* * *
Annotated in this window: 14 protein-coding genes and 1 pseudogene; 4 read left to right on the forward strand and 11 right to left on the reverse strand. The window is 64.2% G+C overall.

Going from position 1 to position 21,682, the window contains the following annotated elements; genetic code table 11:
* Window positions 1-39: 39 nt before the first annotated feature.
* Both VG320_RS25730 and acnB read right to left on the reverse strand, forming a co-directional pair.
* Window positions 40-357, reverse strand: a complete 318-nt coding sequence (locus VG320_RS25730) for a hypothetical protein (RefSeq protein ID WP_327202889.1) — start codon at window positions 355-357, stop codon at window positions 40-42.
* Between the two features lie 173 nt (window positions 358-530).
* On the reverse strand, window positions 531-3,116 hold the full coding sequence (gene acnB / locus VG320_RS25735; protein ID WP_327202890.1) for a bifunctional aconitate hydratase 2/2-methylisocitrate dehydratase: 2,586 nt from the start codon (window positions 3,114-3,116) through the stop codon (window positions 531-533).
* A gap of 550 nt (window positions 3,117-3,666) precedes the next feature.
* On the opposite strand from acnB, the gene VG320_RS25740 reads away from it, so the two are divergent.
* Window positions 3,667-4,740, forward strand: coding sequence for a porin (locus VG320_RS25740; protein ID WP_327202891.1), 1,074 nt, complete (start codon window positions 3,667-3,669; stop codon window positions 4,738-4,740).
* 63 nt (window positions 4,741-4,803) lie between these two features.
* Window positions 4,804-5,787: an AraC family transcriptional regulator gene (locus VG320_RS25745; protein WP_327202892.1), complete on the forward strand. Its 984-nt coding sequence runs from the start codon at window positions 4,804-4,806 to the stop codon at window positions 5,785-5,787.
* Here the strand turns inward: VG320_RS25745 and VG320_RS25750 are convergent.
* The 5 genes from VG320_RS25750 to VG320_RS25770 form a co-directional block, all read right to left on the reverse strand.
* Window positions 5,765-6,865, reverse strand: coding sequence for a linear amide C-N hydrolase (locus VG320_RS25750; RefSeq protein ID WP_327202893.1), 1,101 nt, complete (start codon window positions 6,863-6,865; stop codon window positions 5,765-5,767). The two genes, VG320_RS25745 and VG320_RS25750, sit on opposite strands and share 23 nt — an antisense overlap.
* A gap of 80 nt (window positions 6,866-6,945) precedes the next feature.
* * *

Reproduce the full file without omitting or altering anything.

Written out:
Annotated in this window: 14 protein-coding genes and 1 pseudogene; 4 read left to right on the forward strand and 11 right to left on the reverse strand. The window is 64.2% G+C overall.

Going from position 1 to position 21,682, the window contains the following annotated elements; genetic code table 11:
* Window positions 1-39: 39 nt before the first annotated feature.
* Both VG320_RS25730 and acnB read right to left on the reverse strand, forming a co-directional pair.
* Window positions 40-357, reverse strand: a complete 318-nt coding sequence (locus VG320_RS25730) for a hypothetical protein (RefSeq protein ID WP_327202889.1) — start codon at window positions 355-357, stop codon at window positions 40-42.
* Between the two features lie 173 nt (window positions 358-530).
* On the reverse strand, window positions 531-3,116 hold the full coding sequence (gene acnB / locus VG320_RS25735; protein ID WP_327202890.1) for a bifunctional aconitate hydratase 2/2-methylisocitrate dehydratase: 2,586 nt from the start codon (window positions 3,114-3,116) through the stop codon (window positions 531-533).
* A gap of 550 nt (window positions 3,117-3,666) precedes the next feature.
* On the opposite strand from acnB, the gene VG320_RS25740 reads away from it, so the two are divergent.
* Window positions 3,667-4,740, forward strand: coding sequence for a porin (locus VG320_RS25740; protein ID WP_327202891.1), 1,074 nt, complete (start codon window positions 3,667-3,669; stop codon window positions 4,738-4,740).
* 63 nt (window positions 4,741-4,803) lie between these two features.
* Window positions 4,804-5,787: an AraC family transcriptional regulator gene (locus VG320_RS25745; protein WP_327202892.1), complete on the forward strand. Its 984-nt coding sequence runs from the start codon at window positions 4,804-4,806 to the stop codon at window positions 5,785-5,787.
* Here the strand turns inward: VG320_RS25745 and VG320_RS25750 are convergent.
* The 5 genes from VG320_RS25750 to VG320_RS25770 form a co-directional block, all read right to left on the reverse strand.
* Window positions 5,765-6,865, reverse strand: coding sequence for a linear amide C-N hydrolase (locus VG320_RS25750; RefSeq protein ID WP_327202893.1), 1,101 nt, complete (start codon window positions 6,863-6,865; stop codon window positions 5,765-5,767). The two genes, VG320_RS25745 and VG320_RS25750, sit on opposite strands and share 23 nt — an antisense overlap.
* A gap of 80 nt (window positions 6,866-6,945) precedes the next feature.